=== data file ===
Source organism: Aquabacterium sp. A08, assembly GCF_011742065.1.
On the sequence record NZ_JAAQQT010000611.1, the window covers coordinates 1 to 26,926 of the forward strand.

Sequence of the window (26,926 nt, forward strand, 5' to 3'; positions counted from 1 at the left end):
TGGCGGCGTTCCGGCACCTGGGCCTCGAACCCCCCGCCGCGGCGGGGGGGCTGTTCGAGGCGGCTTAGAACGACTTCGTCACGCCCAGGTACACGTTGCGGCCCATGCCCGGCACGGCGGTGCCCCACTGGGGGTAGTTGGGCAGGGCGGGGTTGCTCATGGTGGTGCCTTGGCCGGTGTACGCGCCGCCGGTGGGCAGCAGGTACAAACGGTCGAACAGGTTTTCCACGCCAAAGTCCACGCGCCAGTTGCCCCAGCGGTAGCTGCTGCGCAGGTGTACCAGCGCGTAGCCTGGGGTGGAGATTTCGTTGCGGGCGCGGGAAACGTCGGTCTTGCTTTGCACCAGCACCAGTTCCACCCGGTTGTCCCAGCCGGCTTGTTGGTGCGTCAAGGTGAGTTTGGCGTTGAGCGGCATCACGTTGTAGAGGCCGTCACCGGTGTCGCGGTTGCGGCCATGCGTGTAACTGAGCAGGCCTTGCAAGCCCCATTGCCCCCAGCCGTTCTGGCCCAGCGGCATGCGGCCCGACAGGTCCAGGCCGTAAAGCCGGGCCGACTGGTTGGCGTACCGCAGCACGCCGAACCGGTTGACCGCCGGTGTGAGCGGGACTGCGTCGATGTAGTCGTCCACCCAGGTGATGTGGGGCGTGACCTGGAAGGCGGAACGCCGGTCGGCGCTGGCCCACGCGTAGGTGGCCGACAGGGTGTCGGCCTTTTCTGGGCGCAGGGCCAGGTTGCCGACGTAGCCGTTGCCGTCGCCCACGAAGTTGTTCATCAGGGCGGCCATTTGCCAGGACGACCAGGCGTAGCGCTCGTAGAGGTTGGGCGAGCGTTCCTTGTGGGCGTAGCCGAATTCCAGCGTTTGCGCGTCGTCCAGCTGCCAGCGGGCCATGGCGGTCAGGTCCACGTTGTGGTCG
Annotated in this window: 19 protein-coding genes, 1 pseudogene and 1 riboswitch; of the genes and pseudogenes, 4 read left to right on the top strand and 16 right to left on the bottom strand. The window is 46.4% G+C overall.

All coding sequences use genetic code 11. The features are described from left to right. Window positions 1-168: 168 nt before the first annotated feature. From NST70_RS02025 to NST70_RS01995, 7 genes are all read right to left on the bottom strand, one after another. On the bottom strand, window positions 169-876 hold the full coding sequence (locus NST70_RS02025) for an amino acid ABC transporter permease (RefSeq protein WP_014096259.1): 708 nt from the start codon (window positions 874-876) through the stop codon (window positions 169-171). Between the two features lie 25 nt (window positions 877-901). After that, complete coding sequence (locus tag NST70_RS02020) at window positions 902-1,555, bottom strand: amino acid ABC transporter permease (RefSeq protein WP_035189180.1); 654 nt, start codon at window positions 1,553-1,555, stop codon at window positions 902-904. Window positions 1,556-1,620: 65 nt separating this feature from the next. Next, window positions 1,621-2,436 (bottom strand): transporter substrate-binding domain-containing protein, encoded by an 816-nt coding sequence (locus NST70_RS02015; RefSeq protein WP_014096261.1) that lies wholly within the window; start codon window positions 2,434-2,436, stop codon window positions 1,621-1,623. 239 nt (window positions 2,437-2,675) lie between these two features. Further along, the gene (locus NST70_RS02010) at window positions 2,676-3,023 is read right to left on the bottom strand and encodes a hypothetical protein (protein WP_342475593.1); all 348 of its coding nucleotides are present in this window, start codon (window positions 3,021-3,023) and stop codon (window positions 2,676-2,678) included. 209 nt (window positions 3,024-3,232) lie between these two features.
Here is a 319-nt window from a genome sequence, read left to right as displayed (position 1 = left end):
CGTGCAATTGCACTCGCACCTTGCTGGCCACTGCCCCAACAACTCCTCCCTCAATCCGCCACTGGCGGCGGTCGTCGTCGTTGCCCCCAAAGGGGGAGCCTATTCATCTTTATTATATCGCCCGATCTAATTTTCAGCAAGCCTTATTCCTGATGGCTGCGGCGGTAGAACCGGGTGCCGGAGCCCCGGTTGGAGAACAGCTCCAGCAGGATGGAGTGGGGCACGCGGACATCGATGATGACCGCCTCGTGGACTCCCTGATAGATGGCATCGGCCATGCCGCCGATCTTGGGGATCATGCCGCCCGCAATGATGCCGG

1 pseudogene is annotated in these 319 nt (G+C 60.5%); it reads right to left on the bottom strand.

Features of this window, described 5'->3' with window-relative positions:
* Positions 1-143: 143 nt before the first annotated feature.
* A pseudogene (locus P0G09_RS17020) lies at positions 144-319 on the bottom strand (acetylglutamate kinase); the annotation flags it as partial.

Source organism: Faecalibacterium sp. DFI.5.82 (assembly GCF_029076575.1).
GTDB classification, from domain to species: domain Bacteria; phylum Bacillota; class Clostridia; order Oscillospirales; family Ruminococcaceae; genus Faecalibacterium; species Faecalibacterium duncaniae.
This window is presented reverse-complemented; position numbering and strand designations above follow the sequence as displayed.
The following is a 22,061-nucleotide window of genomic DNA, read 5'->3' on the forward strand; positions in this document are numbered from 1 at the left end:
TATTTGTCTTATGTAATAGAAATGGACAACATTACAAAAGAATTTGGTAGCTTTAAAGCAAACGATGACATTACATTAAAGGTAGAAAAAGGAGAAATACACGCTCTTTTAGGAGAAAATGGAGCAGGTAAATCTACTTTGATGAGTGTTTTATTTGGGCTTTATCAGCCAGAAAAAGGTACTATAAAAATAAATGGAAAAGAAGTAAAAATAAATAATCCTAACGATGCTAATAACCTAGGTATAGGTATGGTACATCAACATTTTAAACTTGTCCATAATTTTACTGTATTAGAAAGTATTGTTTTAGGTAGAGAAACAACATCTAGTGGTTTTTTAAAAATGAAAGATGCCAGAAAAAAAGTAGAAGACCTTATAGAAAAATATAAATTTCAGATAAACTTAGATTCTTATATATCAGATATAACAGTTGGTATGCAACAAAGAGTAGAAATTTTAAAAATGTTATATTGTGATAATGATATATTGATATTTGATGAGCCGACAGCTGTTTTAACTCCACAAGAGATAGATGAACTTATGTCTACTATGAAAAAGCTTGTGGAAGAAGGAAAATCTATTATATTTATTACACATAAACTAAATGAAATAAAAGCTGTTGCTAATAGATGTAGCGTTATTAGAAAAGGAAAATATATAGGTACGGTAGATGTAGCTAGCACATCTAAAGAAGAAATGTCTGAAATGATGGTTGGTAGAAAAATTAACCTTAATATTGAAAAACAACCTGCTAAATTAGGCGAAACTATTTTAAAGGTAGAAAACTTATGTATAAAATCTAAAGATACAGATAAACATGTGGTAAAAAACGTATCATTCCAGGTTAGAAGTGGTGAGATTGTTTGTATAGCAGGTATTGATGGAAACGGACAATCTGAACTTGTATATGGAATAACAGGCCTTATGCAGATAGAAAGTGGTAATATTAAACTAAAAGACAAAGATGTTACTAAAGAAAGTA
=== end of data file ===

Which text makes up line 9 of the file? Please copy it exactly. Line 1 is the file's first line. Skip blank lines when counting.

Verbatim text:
1 pseudogene is annotated in these 319 nt (G+C 60.5%); it reads right to left on the bottom strand.